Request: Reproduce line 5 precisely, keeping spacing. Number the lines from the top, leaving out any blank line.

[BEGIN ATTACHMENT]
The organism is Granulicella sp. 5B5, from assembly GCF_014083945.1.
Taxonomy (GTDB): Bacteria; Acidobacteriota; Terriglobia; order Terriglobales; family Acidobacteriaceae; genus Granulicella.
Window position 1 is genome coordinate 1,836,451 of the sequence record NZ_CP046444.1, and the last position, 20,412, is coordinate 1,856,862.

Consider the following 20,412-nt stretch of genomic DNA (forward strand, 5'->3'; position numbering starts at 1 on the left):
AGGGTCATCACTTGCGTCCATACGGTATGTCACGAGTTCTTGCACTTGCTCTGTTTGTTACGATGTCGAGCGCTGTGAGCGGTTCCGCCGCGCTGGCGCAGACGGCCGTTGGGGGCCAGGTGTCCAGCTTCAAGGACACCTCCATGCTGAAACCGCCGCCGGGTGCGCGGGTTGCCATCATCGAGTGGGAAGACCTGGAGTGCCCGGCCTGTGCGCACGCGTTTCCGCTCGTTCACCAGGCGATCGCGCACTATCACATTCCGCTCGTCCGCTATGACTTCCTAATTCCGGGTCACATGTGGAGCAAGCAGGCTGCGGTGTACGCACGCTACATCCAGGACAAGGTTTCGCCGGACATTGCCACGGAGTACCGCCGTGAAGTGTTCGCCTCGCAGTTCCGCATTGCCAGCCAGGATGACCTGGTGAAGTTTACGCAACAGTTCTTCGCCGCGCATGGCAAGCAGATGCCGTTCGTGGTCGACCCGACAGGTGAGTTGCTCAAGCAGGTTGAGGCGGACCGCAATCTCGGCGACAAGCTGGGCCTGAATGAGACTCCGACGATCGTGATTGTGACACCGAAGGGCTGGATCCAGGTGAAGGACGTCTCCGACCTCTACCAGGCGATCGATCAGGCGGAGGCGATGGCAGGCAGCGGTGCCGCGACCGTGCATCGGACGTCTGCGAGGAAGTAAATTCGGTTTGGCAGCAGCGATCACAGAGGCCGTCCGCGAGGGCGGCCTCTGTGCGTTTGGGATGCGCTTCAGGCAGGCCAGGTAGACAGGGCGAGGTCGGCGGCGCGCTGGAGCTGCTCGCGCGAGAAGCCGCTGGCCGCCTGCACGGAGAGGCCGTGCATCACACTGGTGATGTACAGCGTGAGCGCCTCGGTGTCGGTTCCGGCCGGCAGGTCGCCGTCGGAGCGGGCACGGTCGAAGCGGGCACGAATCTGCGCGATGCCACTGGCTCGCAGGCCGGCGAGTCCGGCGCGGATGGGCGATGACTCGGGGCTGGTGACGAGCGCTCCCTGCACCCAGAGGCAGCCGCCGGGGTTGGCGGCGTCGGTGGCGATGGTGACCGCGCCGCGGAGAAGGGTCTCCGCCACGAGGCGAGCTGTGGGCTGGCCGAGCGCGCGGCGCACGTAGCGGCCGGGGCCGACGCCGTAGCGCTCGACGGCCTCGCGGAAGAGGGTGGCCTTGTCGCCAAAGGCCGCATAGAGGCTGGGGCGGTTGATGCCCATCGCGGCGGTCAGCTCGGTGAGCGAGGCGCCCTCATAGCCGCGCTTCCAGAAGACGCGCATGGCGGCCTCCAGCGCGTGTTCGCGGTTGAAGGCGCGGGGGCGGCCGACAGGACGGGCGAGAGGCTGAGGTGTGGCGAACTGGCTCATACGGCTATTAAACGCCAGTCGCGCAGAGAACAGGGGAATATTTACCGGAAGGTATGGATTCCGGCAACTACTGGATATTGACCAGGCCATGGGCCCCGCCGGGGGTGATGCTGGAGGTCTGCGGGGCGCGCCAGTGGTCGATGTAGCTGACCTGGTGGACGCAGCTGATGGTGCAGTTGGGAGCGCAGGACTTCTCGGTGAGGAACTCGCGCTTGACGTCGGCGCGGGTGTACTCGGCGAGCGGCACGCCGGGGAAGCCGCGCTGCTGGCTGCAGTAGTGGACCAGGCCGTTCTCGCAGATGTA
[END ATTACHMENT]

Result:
AGGGTCATCACTTGCGTCCATACGGTATGTCACGAGTTCTTGCACTTGCTCTGTTTGTTACGATGTCGAGCGCTGTGAGCGGTTCCGCCGCGCTGGCGCAGACGGCCGTTGGGGGCCAGGTGTCCAGCTTCAAGGACACCTCCATGCTGAAACCGCCGCCGGGTGCGCGGGTTGCCATCATCGAGTGGGAAGACCTGGAGTGCCCGGCCTGTGCGCACGCGTTTCCGCTCGTTCACCAGGCGATCGCGCACTATCACATTCCGCTCGTCCGCTATGACTTCCTAATTCCGGGTCACATGTGGAGCAAGCAGGCTGCGGTGTACGCACGCTACATCCAGGACAAGGTTTCGCCGGACATTGCCACGGAGTACCGCCGTGAAGTGTTCGCCTCGCAGTTCCGCATTGCCAGCCAGGATGACCTGGTGAAGTTTACGCAACAGTTCTTCGCCGCGCATGGCAAGCAGATGCCGTTCGTGGTCGACCCGACAGGTGAGTTGCTCAAGCAGGTTGAGGCGGACCGCAATCTCGGCGACAAGCTGGGCCTGAATGAGACTCCGACGATCGTGATTGTGACACCGAAGGGCTGGATCCAGGTGAAGGACGTCTCCGACCTCTACCAGGCGATCGATCAGGCGGAGGCGATGGCAGGCAGCGGTGCCGCGACCGTGCATCGGACGTCTGCGAGGAAGTAAATTCGGTTTGGCAGCAGCGATCACAGAGGCCGTCCGCGAGGGCGGCCTCTGTGCGTTTGGGATGCGCTTCAGGCAGGCCAGGTAGACAGGGCGAGGTCGGCGGCGCGCTGGAGCTGCTCGCGCGAGAAGCCGCTGGCCGCCTGCACGGAGAGGCCGTGCATCACACTGGTGATGTACAGCGTGAGCGCCTCGGTGTCGGTTCCGGCCGGCAGGTCGCCGTCGGAGCGGGCACGGTCGAAGCGGGCACGAATCTGCGCGATGCCACTGGCTCGCAGGCCGGCGAGTCCGGCGCGGATGGGCGATGACTCGGGGCTGGTGACGAGCGCTCCCTGCACCCAGAGGCAGCCGCCGGGGTTGGCGGCGTCGGTGGCGATGGTGACCGCGCCGCGGAGAAGGGTCTCCGCCACGAGGCGAGCTGTGGGCTGGCCGAGCGCGCGGCGCACGTAGCGGCCGGGGCCGACGCCGTAGCGCTCGACGGCCTCGCGGAAGAGGGTGGCCTTGTCGCCAAAGGCCGCATAGAGGCTGGGGCGGTTGATGCCCATCGCGGCGGTCAGCTCGGTGAGCGAGGCGCCCTCATAGCCGCGCTTCCAGAAGACGCGCATGGCGGCCTCCAGCGCGTGTTCGCGGTTGAAGGCGCGGGGGCGGCCGACAGGACGGGCGAGAGGCTGAGGTGTGGCGAACTGGCTCATACGGCTATTAAACGCCAGTCGCGCAGAGAACAGGGGAATATTTACCGGAAGGTATGGATTCCGGCAACTACTGGATATTGACCAGGCCATGGGCCCCGCCGGGGGTGATGCTGGAGGTCTGCGGGGCGCGCCAGTGGTCGATGTAGCTGACCTGGTGGACGCAGCTGATGGTGCAGTTGGGAGCGCAGGACTTCTCGGTGAGGAACTCGCGCTTGACGTCGGCGCGGGTGTACTCGGCGAGCGGCACGCCGGGGAAGCCGCGCTGCTGGCTGCAGTAGTGGACCAGGCCGTTCTCGCAGATGTA